10 MANAGING THE EDUCATION ENTERPRISE  Similarities  Valuable Resources  Important Outcomes  High Expectations  Planning, Budgeting, Organizing, Controlling, Directing, Analyzing, etc.  Differences  Variable Funding  Direct (Hard)  Indirect (Soft)  Control over inputs and outputs  More part-time than full-time  Grade standards  Student access, entry, retention, success  Stakeholder Interests  Students  Faculty  Community Leaders  Parents/Family  Community Focus (defined Districts)  Protected Boundaries  Accreditation limits competition

11 IS COLLEGE ADMINISTRATION REALLY DIFFERENT?  Cycle of Use and the Academic Year o Bursting from fall to spring, morning to early afternoon o Summer solstice, Friday doldrums, empty evenings  Concentration of highly educated professionals with a narrow frame of reference on their discipline. o Focus on scholarship o Tenure o Research o Challenges in managing from the middle  Limited staff/administrative oversight of key functions across the enterprise. o Government oversight o Accreditation o Mandates connected to “soft” money  Variety of stakeholder interests, each exercising influence over key decisions. o Government o Board o Donors o Faculty Groups o Students

12 KEY ELEMENTS TO MANAGE  People o Assignments (Workload) o Behavior o Development o Network o Performance o Recruitment and Placement o Relationships  Work Climate (Q12)  Facilities  Technology  Budget(s)  Self

13 SPECIAL BOOKS ON MANAGING HIGHER ED

14 IDENTIFY A KEY RESOURCE  Reflect on the resources that have been key to your development as a manager.  Jot down two or three resources that have made a positive difference.  Share them with your group and list the top three you would like to share with the rest of the class.  Take 15 Minutes  Record your responses and share.

15 MANAGING PEOPLE  Develop Relationships  Encourage Feedback  Mentor and Coach  Communicate  Be Positive “Treat them as people, not employees.” Keeping the Good Ones

16 MANAGING UNACCEPTABLE BEHAVIOR TipsIn Practice Seek to understand whyBad behavior is often linked to a root cause. Discover the cause and you can root out the bad behavior. Using your coaching and communication skills Remember AID and GROW and the 5 Rs; concentrate on achieving a positive outcome. Take control of tough performance situations Get your facts right, know the options, be factual, and use emotions constructively. Be honest and direct about the cost and consequences, as well as the options and opportunities Do not diminish the downside of the unacceptable but do not let that be the be all end all — seek transformation, not obedience. Use the process to facilitate development and growth Given the right frame of mind, there is much to be gained from the process of managing unacceptable behavior – there is little to be gained from avoiding it.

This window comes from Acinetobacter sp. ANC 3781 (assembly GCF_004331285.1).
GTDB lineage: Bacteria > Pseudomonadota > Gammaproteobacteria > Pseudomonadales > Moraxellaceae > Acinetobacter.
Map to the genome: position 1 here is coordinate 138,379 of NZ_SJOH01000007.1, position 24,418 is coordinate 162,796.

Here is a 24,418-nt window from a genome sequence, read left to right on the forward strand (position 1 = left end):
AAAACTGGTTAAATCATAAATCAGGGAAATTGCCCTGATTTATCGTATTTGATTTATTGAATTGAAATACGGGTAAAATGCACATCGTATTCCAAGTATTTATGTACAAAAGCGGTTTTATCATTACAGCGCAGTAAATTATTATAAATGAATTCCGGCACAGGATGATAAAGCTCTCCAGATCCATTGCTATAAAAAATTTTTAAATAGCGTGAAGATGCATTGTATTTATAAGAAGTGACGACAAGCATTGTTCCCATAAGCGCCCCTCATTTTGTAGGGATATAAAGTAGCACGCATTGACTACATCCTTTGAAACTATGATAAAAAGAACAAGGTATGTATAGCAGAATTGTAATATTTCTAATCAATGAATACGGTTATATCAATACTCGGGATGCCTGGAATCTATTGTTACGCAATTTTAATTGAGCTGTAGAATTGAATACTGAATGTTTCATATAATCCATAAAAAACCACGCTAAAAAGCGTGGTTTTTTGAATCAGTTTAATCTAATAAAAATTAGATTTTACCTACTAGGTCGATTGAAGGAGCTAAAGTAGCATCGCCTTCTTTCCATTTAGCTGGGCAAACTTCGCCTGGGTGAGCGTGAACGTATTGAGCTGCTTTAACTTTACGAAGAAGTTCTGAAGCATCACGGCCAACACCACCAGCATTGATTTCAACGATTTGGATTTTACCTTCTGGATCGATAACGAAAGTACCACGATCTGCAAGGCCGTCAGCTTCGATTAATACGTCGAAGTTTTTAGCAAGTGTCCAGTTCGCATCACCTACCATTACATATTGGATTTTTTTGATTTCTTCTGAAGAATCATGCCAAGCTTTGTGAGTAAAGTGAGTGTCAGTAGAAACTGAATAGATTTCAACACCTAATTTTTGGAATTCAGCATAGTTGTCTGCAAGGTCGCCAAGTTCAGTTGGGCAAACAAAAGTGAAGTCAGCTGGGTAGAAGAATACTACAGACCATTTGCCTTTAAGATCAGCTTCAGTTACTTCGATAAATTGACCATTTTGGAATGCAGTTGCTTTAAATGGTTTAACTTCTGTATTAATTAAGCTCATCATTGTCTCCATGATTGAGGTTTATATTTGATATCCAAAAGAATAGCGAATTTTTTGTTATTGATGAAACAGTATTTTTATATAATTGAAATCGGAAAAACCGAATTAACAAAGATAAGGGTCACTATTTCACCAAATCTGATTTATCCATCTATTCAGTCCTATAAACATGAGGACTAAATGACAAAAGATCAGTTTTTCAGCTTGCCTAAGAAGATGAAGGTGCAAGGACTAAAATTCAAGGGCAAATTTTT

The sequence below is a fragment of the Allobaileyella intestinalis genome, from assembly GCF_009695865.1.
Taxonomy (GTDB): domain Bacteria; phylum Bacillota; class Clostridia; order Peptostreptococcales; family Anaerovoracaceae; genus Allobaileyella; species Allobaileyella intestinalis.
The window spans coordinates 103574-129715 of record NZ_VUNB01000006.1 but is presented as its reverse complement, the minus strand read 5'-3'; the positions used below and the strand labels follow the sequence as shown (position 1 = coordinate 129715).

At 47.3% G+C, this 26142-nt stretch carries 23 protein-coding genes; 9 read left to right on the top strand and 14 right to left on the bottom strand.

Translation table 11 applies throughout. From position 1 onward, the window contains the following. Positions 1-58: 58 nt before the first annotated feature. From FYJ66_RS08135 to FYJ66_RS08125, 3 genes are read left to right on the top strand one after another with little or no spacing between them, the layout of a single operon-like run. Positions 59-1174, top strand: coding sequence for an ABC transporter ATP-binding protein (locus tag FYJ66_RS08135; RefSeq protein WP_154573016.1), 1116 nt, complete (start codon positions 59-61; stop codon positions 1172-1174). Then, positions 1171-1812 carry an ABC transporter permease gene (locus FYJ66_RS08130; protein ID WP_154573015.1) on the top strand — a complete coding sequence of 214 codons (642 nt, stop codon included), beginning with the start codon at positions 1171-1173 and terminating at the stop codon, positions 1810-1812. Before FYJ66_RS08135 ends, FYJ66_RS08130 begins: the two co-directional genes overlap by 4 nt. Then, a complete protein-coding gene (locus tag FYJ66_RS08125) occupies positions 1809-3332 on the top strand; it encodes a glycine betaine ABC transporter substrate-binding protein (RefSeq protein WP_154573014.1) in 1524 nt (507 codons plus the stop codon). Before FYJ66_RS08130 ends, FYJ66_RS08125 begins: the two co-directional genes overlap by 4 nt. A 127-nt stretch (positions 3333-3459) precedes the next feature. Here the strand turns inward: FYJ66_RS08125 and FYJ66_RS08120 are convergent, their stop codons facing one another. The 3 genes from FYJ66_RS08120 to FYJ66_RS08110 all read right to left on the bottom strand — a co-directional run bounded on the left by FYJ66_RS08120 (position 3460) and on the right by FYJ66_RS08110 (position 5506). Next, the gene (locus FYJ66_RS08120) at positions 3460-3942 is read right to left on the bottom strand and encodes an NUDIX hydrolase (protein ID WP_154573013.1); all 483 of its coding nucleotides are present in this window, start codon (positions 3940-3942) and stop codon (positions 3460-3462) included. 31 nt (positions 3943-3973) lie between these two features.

17 CAMPUS INCIVILITY What is it about campus life that contributes to incivility among professionals?  In the department  In the classroom  As manipulation  As retaliation or indifference  Bullying  Mob rule

18 PERFORMANCE FEEDBACK AND EVALUATION  Know the evaluation process.  Use it as an opportunity, not an obligation.  Prepare, Prepare, Prepare!  Make it a dialogue, not a lecture.  Focus on the future as well as the past.  Take a strengths-based approach.  Solicit Feedback!

19 MANAGING THE WORK CLIMATE  Walk around  Listen  Be attentive  Engage constructively  Shape expectations  Reframe positively  Review “Work climate is the prevailing workplace atmosphere as experienced by employees. It is what it feels like to work in a group.” Management Sciences for Health

20 MANAGING BUDGETS CategoryImpact/Use Operating BudgetTypically funds that derive from all sources and support daily operations including the payment of salaries and benefits, supplies, routine service contracts, select equipment, etc. Capital BudgetSeparate from operating funds, centrally managed for the institution, supports new construction, major remodel, and some maintenance. Often tied to special allocations. Auxiliary BudgetsSelf-supporting, not connected to the operating budget, not lined to tuition and fees, often linked to special activities like health care centers, sports venues, etc. Special FundsEstablished for designated programs and activities, often connected to donors and endowments. Source: Budgets and Financial Management in Higher Education, Barr and McClellan “Budgets and financial matters never seem to be topics that stir the souls of individual program managers, department heads, or other administrative staff.” Barr and McClellan